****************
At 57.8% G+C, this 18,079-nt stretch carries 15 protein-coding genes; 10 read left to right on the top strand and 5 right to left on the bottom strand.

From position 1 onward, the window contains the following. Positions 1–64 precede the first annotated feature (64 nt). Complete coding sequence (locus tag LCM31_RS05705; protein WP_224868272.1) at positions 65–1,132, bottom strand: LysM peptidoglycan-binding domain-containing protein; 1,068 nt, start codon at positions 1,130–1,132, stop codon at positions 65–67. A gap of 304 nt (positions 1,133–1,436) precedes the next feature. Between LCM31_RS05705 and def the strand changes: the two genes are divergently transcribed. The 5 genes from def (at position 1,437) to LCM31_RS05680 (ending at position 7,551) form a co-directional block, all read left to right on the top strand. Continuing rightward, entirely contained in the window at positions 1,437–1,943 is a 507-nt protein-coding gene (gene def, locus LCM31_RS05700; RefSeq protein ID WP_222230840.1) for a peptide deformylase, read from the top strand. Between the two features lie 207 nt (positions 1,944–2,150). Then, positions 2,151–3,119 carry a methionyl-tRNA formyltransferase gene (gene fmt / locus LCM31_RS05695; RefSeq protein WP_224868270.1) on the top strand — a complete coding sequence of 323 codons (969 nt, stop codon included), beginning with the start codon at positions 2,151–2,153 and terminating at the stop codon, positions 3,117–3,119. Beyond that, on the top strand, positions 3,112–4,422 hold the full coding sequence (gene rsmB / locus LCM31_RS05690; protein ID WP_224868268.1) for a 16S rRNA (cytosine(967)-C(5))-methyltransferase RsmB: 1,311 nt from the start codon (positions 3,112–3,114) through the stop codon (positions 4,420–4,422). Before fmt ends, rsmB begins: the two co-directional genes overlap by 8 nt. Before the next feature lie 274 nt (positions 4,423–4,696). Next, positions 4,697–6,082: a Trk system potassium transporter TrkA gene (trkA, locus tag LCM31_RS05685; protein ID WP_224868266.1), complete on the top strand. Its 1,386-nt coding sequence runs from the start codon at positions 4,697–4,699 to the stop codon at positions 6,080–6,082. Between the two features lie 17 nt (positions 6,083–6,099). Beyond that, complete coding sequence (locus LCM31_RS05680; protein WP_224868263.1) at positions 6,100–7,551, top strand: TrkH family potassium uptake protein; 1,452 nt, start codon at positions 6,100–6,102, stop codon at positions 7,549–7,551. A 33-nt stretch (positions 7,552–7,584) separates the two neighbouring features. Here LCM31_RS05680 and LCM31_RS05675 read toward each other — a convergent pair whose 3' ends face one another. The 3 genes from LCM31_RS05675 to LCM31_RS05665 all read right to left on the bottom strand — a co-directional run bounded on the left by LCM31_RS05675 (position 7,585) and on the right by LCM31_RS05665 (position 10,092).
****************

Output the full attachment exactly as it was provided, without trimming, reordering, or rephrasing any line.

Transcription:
At 57.8% G+C, this 18,079-nt stretch carries 15 protein-coding genes; 10 read left to right on the top strand and 5 right to left on the bottom strand.

From position 1 onward, the window contains the following. Positions 1–64 precede the first annotated feature (64 nt). Complete coding sequence (locus tag LCM31_RS05705; protein WP_224868272.1) at positions 65–1,132, bottom strand: LysM peptidoglycan-binding domain-containing protein; 1,068 nt, start codon at positions 1,130–1,132, stop codon at positions 65–67. A gap of 304 nt (positions 1,133–1,436) precedes the next feature. Between LCM31_RS05705 and def the strand changes: the two genes are divergently transcribed. The 5 genes from def (at position 1,437) to LCM31_RS05680 (ending at position 7,551) form a co-directional block, all read left to right on the top strand. Continuing rightward, entirely contained in the window at positions 1,437–1,943 is a 507-nt protein-coding gene (gene def, locus LCM31_RS05700; RefSeq protein ID WP_222230840.1) for a peptide deformylase, read from the top strand. Between the two features lie 207 nt (positions 1,944–2,150). Then, positions 2,151–3,119 carry a methionyl-tRNA formyltransferase gene (gene fmt / locus LCM31_RS05695; RefSeq protein WP_224868270.1) on the top strand — a complete coding sequence of 323 codons (969 nt, stop codon included), beginning with the start codon at positions 2,151–2,153 and terminating at the stop codon, positions 3,117–3,119. Beyond that, on the top strand, positions 3,112–4,422 hold the full coding sequence (gene rsmB / locus LCM31_RS05690; protein ID WP_224868268.1) for a 16S rRNA (cytosine(967)-C(5))-methyltransferase RsmB: 1,311 nt from the start codon (positions 3,112–3,114) through the stop codon (positions 4,420–4,422). Before fmt ends, rsmB begins: the two co-directional genes overlap by 8 nt. Before the next feature lie 274 nt (positions 4,423–4,696). Next, positions 4,697–6,082: a Trk system potassium transporter TrkA gene (trkA, locus tag LCM31_RS05685; protein ID WP_224868266.1), complete on the top strand. Its 1,386-nt coding sequence runs from the start codon at positions 4,697–4,699 to the stop codon at positions 6,080–6,082. Between the two features lie 17 nt (positions 6,083–6,099). Beyond that, complete coding sequence (locus LCM31_RS05680; protein WP_224868263.1) at positions 6,100–7,551, top strand: TrkH family potassium uptake protein; 1,452 nt, start codon at positions 6,100–6,102, stop codon at positions 7,549–7,551. A 33-nt stretch (positions 7,552–7,584) separates the two neighbouring features. Here LCM31_RS05680 and LCM31_RS05675 read toward each other — a convergent pair whose 3' ends face one another. The 3 genes from LCM31_RS05675 to LCM31_RS05665 all read right to left on the bottom strand — a co-directional run bounded on the left by LCM31_RS05675 (position 7,585) and on the right by LCM31_RS05665 (position 10,092).